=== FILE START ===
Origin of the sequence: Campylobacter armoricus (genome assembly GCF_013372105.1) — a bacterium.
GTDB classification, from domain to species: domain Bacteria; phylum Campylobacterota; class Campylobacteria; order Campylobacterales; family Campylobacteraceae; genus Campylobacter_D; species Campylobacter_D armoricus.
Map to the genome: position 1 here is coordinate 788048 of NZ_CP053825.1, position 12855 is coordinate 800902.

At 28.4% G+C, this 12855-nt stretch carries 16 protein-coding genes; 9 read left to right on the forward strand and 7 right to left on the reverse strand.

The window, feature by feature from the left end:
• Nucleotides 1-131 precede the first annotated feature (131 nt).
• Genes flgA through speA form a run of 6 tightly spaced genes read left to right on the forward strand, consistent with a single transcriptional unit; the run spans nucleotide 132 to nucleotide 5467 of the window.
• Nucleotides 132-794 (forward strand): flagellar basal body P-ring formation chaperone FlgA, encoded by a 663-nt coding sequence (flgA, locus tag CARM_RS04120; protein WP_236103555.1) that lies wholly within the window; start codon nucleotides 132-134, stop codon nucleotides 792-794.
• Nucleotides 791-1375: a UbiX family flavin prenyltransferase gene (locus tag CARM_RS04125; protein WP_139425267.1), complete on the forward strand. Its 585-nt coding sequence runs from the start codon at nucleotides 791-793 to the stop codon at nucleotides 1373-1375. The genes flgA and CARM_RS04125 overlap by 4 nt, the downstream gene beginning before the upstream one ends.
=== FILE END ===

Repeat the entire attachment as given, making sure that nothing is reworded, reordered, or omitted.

Origin of the sequence: Campylobacter armoricus (genome assembly GCF_013372105.1) — a bacterium.
GTDB classification, from domain to species: domain Bacteria; phylum Campylobacterota; class Campylobacteria; order Campylobacterales; family Campylobacteraceae; genus Campylobacter_D; species Campylobacter_D armoricus.
Map to the genome: position 1 here is coordinate 788048 of NZ_CP053825.1, position 12855 is coordinate 800902.

At 28.4% G+C, this 12855-nt stretch carries 16 protein-coding genes; 9 read left to right on the forward strand and 7 right to left on the reverse strand.

The window, feature by feature from the left end:
• Nucleotides 1-131 precede the first annotated feature (131 nt).
• Genes flgA through speA form a run of 6 tightly spaced genes read left to right on the forward strand, consistent with a single transcriptional unit; the run spans nucleotide 132 to nucleotide 5467 of the window.
• Nucleotides 132-794 (forward strand): flagellar basal body P-ring formation chaperone FlgA, encoded by a 663-nt coding sequence (flgA, locus tag CARM_RS04120; protein WP_236103555.1) that lies wholly within the window; start codon nucleotides 132-134, stop codon nucleotides 792-794.
• Nucleotides 791-1375: a UbiX family flavin prenyltransferase gene (locus tag CARM_RS04125; protein WP_139425267.1), complete on the forward strand. Its 585-nt coding sequence runs from the start codon at nucleotides 791-793 to the stop codon at nucleotides 1373-1375. The genes flgA and CARM_RS04125 overlap by 4 nt, the downstream gene beginning before the upstream one ends.